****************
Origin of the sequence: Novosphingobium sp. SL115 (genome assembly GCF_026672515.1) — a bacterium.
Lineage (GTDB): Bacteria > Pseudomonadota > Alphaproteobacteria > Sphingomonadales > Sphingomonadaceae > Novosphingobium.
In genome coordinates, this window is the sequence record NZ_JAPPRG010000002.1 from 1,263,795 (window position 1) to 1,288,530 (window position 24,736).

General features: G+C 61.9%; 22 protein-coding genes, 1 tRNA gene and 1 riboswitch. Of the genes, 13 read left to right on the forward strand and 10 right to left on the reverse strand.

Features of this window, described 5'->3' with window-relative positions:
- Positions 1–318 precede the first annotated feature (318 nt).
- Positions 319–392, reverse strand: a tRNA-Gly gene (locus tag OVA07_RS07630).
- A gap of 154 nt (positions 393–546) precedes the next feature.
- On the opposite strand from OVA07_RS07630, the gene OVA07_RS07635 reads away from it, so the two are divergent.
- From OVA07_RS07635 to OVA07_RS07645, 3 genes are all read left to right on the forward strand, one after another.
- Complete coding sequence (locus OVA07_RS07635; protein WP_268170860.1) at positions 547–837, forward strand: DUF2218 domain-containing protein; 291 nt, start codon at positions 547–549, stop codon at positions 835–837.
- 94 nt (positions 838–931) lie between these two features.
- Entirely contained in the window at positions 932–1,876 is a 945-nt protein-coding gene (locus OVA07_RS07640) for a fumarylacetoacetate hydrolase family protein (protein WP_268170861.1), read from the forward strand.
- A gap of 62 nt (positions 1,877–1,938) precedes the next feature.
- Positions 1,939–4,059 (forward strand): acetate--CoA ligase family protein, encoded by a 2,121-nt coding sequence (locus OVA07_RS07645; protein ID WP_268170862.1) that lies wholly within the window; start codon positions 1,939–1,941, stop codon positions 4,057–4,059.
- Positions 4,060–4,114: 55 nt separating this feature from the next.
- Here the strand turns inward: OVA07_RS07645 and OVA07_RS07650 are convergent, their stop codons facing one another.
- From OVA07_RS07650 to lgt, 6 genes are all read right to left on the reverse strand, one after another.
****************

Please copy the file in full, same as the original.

Origin of the sequence: Novosphingobium sp. SL115 (genome assembly GCF_026672515.1) — a bacterium.
Lineage (GTDB): Bacteria > Pseudomonadota > Alphaproteobacteria > Sphingomonadales > Sphingomonadaceae > Novosphingobium.
In genome coordinates, this window is the sequence record NZ_JAPPRG010000002.1 from 1,263,795 (window position 1) to 1,288,530 (window position 24,736).

General features: G+C 61.9%; 22 protein-coding genes, 1 tRNA gene and 1 riboswitch. Of the genes, 13 read left to right on the forward strand and 10 right to left on the reverse strand.

Features of this window, described 5'->3' with window-relative positions:
- Positions 1–318 precede the first annotated feature (318 nt).
- Positions 319–392, reverse strand: a tRNA-Gly gene (locus tag OVA07_RS07630).
- A gap of 154 nt (positions 393–546) precedes the next feature.
- On the opposite strand from OVA07_RS07630, the gene OVA07_RS07635 reads away from it, so the two are divergent.
- From OVA07_RS07635 to OVA07_RS07645, 3 genes are all read left to right on the forward strand, one after another.
- Complete coding sequence (locus OVA07_RS07635; protein WP_268170860.1) at positions 547–837, forward strand: DUF2218 domain-containing protein; 291 nt, start codon at positions 547–549, stop codon at positions 835–837.
- 94 nt (positions 838–931) lie between these two features.
- Entirely contained in the window at positions 932–1,876 is a 945-nt protein-coding gene (locus OVA07_RS07640) for a fumarylacetoacetate hydrolase family protein (protein WP_268170861.1), read from the forward strand.
- A gap of 62 nt (positions 1,877–1,938) precedes the next feature.
- Positions 1,939–4,059 (forward strand): acetate--CoA ligase family protein, encoded by a 2,121-nt coding sequence (locus OVA07_RS07645; protein ID WP_268170862.1) that lies wholly within the window; start codon positions 1,939–1,941, stop codon positions 4,057–4,059.
- Positions 4,060–4,114: 55 nt separating this feature from the next.
- Here the strand turns inward: OVA07_RS07645 and OVA07_RS07650 are convergent, their stop codons facing one another.
- From OVA07_RS07650 to lgt, 6 genes are all read right to left on the reverse strand, one after another.